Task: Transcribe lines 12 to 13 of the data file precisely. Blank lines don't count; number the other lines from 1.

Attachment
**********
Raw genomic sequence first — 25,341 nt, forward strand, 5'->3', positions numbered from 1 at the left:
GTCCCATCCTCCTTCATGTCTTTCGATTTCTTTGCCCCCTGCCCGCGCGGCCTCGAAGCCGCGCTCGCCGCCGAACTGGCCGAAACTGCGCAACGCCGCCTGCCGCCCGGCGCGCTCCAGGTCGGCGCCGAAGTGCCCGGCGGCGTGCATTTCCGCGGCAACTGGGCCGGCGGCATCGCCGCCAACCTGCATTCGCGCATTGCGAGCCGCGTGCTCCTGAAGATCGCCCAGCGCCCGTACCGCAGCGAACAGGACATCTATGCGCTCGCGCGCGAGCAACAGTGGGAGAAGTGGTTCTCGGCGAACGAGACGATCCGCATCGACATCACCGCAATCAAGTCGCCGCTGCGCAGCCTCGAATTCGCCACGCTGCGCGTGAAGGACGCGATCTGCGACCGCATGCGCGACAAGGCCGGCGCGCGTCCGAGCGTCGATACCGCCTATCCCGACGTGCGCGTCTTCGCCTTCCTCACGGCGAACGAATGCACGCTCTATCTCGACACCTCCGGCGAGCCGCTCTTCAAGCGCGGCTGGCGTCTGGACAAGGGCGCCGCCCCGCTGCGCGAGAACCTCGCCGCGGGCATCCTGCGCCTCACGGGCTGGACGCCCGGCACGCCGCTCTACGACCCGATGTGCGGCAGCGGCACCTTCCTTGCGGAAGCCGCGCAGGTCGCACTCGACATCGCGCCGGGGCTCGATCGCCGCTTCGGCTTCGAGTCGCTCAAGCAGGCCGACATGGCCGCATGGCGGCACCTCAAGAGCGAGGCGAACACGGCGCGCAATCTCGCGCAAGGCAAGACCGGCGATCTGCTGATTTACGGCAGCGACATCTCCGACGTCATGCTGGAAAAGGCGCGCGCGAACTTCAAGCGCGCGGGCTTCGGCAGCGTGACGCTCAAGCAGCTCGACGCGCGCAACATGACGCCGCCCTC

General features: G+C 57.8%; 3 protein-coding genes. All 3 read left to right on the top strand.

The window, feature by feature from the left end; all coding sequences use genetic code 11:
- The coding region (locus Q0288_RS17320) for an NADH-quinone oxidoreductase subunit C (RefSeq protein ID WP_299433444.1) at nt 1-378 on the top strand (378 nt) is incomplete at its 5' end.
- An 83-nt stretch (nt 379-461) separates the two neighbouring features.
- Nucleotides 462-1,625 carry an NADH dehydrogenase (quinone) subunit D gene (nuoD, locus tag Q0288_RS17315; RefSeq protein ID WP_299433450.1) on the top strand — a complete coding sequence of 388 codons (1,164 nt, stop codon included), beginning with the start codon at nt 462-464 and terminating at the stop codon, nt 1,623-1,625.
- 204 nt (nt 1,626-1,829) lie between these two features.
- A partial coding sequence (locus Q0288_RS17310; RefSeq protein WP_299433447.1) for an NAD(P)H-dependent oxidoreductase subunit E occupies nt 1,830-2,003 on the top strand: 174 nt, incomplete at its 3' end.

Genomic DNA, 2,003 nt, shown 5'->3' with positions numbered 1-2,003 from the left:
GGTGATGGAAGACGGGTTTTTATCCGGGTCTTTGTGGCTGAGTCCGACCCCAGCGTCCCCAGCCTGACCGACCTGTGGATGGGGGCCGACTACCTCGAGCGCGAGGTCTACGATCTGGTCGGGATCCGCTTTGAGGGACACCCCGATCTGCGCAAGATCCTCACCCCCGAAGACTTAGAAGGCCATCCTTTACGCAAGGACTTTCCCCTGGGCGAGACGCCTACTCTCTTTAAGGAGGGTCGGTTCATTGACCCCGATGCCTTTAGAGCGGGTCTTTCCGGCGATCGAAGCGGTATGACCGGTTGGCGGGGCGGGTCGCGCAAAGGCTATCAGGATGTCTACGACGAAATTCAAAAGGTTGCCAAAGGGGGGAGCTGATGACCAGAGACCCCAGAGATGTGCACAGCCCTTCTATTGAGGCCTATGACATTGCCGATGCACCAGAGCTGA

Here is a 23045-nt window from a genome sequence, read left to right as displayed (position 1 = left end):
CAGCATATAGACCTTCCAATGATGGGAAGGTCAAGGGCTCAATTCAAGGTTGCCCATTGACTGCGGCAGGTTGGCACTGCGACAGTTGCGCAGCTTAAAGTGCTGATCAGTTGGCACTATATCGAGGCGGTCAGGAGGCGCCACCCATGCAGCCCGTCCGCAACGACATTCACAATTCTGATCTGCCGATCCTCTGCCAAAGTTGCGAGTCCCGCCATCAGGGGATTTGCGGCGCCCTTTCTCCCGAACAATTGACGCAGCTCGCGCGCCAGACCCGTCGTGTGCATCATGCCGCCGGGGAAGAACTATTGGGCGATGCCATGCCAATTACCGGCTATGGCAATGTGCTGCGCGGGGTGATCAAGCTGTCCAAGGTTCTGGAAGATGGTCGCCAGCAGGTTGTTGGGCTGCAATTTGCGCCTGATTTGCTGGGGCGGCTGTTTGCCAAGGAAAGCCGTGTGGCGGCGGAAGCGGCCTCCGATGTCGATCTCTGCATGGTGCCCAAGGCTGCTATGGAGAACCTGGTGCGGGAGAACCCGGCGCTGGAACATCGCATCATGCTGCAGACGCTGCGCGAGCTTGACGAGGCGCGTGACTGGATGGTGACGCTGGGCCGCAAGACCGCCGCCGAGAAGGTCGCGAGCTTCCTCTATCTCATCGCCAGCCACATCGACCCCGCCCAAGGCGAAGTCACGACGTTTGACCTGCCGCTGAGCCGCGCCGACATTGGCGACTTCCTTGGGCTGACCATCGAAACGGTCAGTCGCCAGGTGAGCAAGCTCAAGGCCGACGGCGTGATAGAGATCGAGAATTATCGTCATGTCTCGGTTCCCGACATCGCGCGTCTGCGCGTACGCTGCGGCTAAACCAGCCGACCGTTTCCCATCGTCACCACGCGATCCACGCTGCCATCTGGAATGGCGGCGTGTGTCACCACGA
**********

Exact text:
Here is a 23045-nt window from a genome sequence, read left to right as displayed (position 1 = left end):
CAGCATATAGACCTTCCAATGATGGGAAGGTCAAGGGCTCAATTCAAGGTTGCCCATTGACTGCGGCAGGTTGGCACTGCGACAGTTGCGCAGCTTAAAGTGCTGATCAGTTGGCACTATATCGAGGCGGTCAGGAGGCGCCACCCATGCAGCCCGTCCGCAACGACATTCACAATTCTGATCTGCCGATCCTCTGCCAAAGTTGCGAGTCCCGCCATCAGGGGATTTGCGGCGCCCTTTCTCCCGAACAATTGACGCAGCTCGCGCGCCAGACCCGTCGTGTGCATCATGCCGCCGGGGAAGAACTATTGGGCGATGCCATGCCAATTACCGGCTATGGCAATGTGCTGCGCGGGGTGATCAAGCTGTCCAAGGTTCTGGAAGATGGTCGCCAGCAGGTTGTTGGGCTGCAATTTGCGCCTGATTTGCTGGGGCGGCTGTTTGCCAAGGAAAGCCGTGTGGCGGCGGAAGCGGCCTCCGATGTCGATCTCTGCATGGTGCCCAAGGCTGCTATGGAGAACCTGGTGCGGGAGAACCCGGCGCTGGAACATCGCATCATGCTGCAGACGCTGCGCGAGCTTGACGAGGCGCGTGACTGGATGGTGACGCTGGGCCGCAAGACCGCCGCCGAGAAGGTCGCGAGCTTCCTCTATCTCATCGCCAGCCACATCGACCCCGCCCAAGGCGAAGTCACGACGTTTGACCTGCCGCTGAGCCGCGCCGACATTGGCGACTTCCTTGGGCTGACCATCGAAACGGTCAGTCGCCAGGTGAGCAAGCTCAAGGCCGACGGCGTGATAGAGATCGAGAATTATCGTCATGTCTCGGTTCCCGACATCGCGCGTCTGCGCGTACGCTGCGGCTAAACCAGCCGACCGTTTCCCATCGTCACCACGCGATCCACGCTGCCATCTGGAATGGCGGCGTGTGTCACCACGA